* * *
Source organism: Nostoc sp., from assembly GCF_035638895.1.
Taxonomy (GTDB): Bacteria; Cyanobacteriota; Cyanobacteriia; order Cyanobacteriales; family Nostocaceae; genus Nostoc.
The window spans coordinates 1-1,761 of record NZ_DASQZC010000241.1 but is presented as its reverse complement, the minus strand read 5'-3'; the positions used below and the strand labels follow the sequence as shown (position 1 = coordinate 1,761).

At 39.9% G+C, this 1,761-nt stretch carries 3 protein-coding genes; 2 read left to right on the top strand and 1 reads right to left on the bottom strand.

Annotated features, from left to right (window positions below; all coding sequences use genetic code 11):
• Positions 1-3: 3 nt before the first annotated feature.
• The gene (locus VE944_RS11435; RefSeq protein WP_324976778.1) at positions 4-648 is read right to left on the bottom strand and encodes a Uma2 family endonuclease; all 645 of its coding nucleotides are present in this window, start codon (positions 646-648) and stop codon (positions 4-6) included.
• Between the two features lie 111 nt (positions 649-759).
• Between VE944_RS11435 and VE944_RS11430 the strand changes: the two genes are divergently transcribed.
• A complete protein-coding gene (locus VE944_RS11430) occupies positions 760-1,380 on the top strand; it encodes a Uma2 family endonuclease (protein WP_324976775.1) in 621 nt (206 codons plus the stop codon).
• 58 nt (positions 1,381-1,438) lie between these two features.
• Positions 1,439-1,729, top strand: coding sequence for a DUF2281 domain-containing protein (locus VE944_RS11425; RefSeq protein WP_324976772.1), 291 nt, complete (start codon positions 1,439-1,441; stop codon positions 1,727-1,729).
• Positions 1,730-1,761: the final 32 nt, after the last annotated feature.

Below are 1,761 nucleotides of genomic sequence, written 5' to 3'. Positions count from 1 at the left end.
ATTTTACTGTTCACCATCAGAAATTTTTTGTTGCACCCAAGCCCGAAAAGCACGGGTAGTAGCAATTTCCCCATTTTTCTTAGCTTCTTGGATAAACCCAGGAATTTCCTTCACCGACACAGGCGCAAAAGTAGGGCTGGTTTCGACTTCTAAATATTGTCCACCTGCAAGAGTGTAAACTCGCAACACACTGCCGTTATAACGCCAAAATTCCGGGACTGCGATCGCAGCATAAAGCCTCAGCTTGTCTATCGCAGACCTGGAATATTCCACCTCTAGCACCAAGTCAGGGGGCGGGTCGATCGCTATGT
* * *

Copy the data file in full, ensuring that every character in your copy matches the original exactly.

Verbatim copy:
Source organism: Nostoc sp., from assembly GCF_035638895.1.
Taxonomy (GTDB): Bacteria; Cyanobacteriota; Cyanobacteriia; order Cyanobacteriales; family Nostocaceae; genus Nostoc.
The window spans coordinates 1-1,761 of record NZ_DASQZC010000241.1 but is presented as its reverse complement, the minus strand read 5'-3'; the positions used below and the strand labels follow the sequence as shown (position 1 = coordinate 1,761).

At 39.9% G+C, this 1,761-nt stretch carries 3 protein-coding genes; 2 read left to right on the top strand and 1 reads right to left on the bottom strand.

Annotated features, from left to right (window positions below; all coding sequences use genetic code 11):
• Positions 1-3: 3 nt before the first annotated feature.
• The gene (locus VE944_RS11435; RefSeq protein WP_324976778.1) at positions 4-648 is read right to left on the bottom strand and encodes a Uma2 family endonuclease; all 645 of its coding nucleotides are present in this window, start codon (positions 646-648) and stop codon (positions 4-6) included.
• Between the two features lie 111 nt (positions 649-759).
• Between VE944_RS11435 and VE944_RS11430 the strand changes: the two genes are divergently transcribed.
• A complete protein-coding gene (locus VE944_RS11430) occupies positions 760-1,380 on the top strand; it encodes a Uma2 family endonuclease (protein WP_324976775.1) in 621 nt (206 codons plus the stop codon).
• 58 nt (positions 1,381-1,438) lie between these two features.
• Positions 1,439-1,729, top strand: coding sequence for a DUF2281 domain-containing protein (locus VE944_RS11425; RefSeq protein WP_324976772.1), 291 nt, complete (start codon positions 1,439-1,441; stop codon positions 1,727-1,729).
• Positions 1,730-1,761: the final 32 nt, after the last annotated feature.

Below are 1,761 nucleotides of genomic sequence, written 5' to 3'. Positions count from 1 at the left end.
ATTTTACTGTTCACCATCAGAAATTTTTTGTTGCACCCAAGCCCGAAAAGCACGGGTAGTAGCAATTTCCCCATTTTTCTTAGCTTCTTGGATAAACCCAGGAATTTCCTTCACCGACACAGGCGCAAAAGTAGGGCTGGTTTCGACTTCTAAATATTGTCCACCTGCAAGAGTGTAAACTCGCAACACACTGCCGTTATAACGCCAAAATTCCGGGACTGCGATCGCAGCATAAAGCCTCAGCTTGTCTATCGCAGACCTGGAATATTCCACCTCTAGCACCAAGTCAGGGGGCGGGTCGATCGCTATGT